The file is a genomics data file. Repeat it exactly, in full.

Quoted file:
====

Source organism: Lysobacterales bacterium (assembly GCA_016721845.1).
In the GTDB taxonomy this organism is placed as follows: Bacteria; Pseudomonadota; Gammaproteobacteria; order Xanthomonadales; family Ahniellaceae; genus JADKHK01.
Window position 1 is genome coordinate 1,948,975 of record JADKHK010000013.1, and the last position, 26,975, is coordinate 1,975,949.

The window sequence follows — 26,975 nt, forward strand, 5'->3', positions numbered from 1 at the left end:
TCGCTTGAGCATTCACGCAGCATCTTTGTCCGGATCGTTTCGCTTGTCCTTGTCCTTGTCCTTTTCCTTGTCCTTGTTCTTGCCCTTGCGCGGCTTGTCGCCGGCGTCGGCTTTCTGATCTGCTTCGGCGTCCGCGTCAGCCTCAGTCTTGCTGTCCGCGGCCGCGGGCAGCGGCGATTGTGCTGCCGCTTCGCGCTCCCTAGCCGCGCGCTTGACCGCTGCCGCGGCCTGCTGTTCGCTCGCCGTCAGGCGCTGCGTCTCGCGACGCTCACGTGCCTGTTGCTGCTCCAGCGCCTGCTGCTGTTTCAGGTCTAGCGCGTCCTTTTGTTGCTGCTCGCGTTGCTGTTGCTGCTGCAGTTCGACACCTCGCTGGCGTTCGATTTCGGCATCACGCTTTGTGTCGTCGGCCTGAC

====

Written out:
Source organism: Lysobacterales bacterium (assembly GCA_016721845.1).
In the GTDB taxonomy this organism is placed as follows: Bacteria; Pseudomonadota; Gammaproteobacteria; order Xanthomonadales; family Ahniellaceae; genus JADKHK01.
Window position 1 is genome coordinate 1,948,975 of record JADKHK010000013.1, and the last position, 26,975, is coordinate 1,975,949.

The window sequence follows — 26,975 nt, forward strand, 5'->3', positions numbered from 1 at the left end:
TCGCTTGAGCATTCACGCAGCATCTTTGTCCGGATCGTTTCGCTTGTCCTTGTCCTTGTCCTTTTCCTTGTCCTTGTTCTTGCCCTTGCGCGGCTTGTCGCCGGCGTCGGCTTTCTGATCTGCTTCGGCGTCCGCGTCAGCCTCAGTCTTGCTGTCCGCGGCCGCGGGCAGCGGCGATTGTGCTGCCGCTTCGCGCTCCCTAGCCGCGCGCTTGACCGCTGCCGCGGCCTGCTGTTCGCTCGCCGTCAGGCGCTGCGTCTCGCGACGCTCACGTGCCTGTTGCTGCTCCAGCGCCTGCTGCTGTTTCAGGTCTAGCGCGTCCTTTTGTTGCTGCTCGCGTTGCTGTTGCTGCTGCAGTTCGACACCTCGCTGGCGTTCGATTTCGGCATCACGCTTTGTGTCGTCGGCCTGAC